Sample representation (source).

Sample representation (source)


When we can provide curriculum electronically, the resources that can be included for any given lesson or activity are limitless, yet we still design most curriculum with the limitations of print. A truly ambitious curriculum would have typical student approaches, useful mathematical representations, suggestions for pedagogy, specific tasks to support a mathematical idea, and other resources all within a click. Why not supply slides and templates for teachers to use so that teachers can focus on other more important aspects of their craft, such as anticipating student thinking for the upcoming lesson?

And it goes without saying that the strategic use of technology should be embedded within the curriculum with the caveat that given the current state of technology across the United States, that curricular resources should work in a variety of contexts. Some schools have one computer per classroom which might be hooked up to a projector, other schools have devices for each child; an ideal curriculum supports all likely arrangements of technology.

In Todd Rose’s The End of Average (12) he recounts a story about the design of the cockpit of an airplane, which I believe should inform curriculum writing:

After multiple inquiries ended with no answers, officials turned their attention to the design of the cockpit itself. Back in 1926, when the army was designing its first-ever cockpit, engineers had measured the physical dimensions of hundreds of male pilots (the possibility of female pilots was never a serious consideration), and used this data to standardize the dimensions of the cockpit. For the next three decades, the size and shape of the seat, the distance to the pedals and stick, the height of the windshield, even the shape of the flight helmets were all built to conform to the average dimensions of a 1926 pilot.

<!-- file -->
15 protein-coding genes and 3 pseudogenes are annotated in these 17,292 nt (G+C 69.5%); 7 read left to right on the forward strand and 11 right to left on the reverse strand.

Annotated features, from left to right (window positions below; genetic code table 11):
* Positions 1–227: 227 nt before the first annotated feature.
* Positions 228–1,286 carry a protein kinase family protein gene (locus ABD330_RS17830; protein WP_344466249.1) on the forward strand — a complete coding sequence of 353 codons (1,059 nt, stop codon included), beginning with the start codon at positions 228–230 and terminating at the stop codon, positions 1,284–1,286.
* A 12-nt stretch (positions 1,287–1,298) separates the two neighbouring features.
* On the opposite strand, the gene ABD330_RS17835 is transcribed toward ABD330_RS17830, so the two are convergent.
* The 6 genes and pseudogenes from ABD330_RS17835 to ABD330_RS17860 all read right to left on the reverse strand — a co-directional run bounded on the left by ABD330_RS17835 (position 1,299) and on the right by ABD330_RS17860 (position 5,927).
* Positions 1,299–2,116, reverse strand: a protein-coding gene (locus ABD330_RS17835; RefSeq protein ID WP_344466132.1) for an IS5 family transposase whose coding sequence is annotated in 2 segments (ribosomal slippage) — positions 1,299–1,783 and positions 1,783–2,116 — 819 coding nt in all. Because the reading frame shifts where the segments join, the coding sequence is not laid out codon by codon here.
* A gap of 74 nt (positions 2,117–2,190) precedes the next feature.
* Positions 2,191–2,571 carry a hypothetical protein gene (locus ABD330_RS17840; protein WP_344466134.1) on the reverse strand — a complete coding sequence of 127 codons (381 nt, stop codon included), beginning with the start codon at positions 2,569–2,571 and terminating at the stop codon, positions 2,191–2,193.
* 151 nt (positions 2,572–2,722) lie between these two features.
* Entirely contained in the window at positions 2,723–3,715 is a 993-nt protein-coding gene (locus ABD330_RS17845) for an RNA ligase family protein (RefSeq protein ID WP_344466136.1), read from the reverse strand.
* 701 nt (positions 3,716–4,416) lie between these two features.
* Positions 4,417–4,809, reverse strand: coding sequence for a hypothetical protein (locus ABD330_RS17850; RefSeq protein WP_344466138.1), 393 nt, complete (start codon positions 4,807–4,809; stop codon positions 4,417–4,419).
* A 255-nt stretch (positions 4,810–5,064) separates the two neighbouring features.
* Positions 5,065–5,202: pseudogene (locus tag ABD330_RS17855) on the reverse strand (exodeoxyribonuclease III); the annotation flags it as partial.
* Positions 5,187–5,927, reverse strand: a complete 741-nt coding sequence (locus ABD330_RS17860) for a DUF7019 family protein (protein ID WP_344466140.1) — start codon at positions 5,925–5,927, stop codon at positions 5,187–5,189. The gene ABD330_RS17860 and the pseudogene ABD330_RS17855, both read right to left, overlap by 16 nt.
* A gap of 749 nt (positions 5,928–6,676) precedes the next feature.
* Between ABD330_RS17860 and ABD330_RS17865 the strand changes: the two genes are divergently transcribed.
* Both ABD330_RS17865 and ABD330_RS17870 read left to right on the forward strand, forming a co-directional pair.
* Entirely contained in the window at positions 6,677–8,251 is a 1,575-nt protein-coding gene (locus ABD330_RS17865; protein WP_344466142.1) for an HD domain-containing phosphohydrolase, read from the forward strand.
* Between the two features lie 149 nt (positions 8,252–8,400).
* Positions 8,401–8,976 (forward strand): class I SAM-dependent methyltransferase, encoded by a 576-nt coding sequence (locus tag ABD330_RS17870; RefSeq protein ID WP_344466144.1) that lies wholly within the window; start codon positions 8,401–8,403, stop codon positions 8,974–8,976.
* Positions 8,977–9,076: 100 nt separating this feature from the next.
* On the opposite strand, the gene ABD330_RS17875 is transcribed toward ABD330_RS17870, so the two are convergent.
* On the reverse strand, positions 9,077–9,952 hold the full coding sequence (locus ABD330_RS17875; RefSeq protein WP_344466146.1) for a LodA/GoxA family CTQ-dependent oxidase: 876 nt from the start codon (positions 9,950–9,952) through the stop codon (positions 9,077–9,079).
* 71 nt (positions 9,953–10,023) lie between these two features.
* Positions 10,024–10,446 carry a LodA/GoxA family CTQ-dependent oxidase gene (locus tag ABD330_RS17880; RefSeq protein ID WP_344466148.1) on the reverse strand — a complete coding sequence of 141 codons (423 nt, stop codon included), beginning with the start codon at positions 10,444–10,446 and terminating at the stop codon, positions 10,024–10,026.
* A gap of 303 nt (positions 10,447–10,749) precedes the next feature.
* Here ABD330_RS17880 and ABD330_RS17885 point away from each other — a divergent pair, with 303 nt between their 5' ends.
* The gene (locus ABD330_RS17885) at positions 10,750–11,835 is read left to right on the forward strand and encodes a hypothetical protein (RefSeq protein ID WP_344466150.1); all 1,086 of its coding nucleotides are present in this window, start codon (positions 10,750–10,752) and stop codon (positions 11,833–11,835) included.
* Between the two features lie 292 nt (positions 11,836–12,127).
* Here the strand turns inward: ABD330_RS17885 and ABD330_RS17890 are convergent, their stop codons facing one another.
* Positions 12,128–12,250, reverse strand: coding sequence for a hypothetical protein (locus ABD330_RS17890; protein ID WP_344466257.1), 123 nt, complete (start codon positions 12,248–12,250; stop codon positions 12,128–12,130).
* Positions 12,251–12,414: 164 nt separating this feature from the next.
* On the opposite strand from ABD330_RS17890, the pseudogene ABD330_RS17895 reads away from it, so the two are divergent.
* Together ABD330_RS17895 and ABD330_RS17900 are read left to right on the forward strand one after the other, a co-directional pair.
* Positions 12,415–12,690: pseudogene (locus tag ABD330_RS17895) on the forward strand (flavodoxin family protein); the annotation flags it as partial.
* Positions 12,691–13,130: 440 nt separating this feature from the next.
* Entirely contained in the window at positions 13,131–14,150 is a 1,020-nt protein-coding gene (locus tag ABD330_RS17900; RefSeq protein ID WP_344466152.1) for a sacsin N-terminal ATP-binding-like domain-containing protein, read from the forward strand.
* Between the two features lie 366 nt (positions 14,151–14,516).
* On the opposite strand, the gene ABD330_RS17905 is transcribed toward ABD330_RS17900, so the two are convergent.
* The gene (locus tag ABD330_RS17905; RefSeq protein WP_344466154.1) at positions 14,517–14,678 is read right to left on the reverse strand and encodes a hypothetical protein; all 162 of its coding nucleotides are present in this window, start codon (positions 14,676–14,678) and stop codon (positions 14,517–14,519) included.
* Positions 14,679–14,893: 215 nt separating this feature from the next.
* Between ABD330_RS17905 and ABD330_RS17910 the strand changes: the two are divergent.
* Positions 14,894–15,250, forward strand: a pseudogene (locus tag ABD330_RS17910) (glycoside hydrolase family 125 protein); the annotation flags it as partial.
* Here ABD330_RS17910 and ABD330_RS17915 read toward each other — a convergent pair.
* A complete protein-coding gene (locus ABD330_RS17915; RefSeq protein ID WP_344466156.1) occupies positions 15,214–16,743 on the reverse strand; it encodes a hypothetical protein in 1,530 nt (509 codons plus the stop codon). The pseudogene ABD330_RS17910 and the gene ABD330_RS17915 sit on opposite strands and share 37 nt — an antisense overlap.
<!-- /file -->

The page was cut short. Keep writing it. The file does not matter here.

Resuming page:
Out of 4,063 pilots, not a single airman fit within the average range on all 10 dimensions. One pilot might have a longer-than-average arm length, but a shorter-than-average leg length. Another pilot might have a big chest but small hips. Even more astonishing, Daniels discovered that if you picked out just three of the ten dimensions of size — say, neck circumference, thigh circumference and wrist circumference — less than 3.5 per cent of pilots would be average sized on all three dimensions. Daniels’s findings were clear and incontrovertible. There was no such thing as an average pilot. If you’ve designed a cockpit to fit the average pilot, you’ve actually designed it to fit no one.

The cockpit of an airplane (source)

The cockpit of an airplane (source)


What about curriculum? We all know that children enter classrooms in many different shapes and sizes, and that their understanding of the content we intend to teach is as varied, and yet we design curricular resources that mostly aim to support an average child. What if there is no such average child? The curriculum that aims to best support the average child may in fact support no one best.

It is well-known, for example, that students need multiple opportunities to both learn a mathematical idea and to access their memory of the idea in order to strengthen their memories (13). Almost no curricula deliberately interleave practice or offer opportunities for spaced retrieval practice. What if a curriculum deliberately included ideas from cognitive science into its construction?

There are also strategies for supporting students with special needs and emergent bilingual students which offer additional avenues for students to access the same mathematical content as their peers and which when implemented effectively, support all students. Many curricula offer no deliberate pedagogical suggestions for different populations of students, but in New York City alone there are more than 170,000 students with special needs and over 140,000 (14) students who are learning English as a second language. Given that access to education is a fundamental human right (15), our curriculum resources should offer the greatest possibility that all students have access rather than being a potential limiting factor.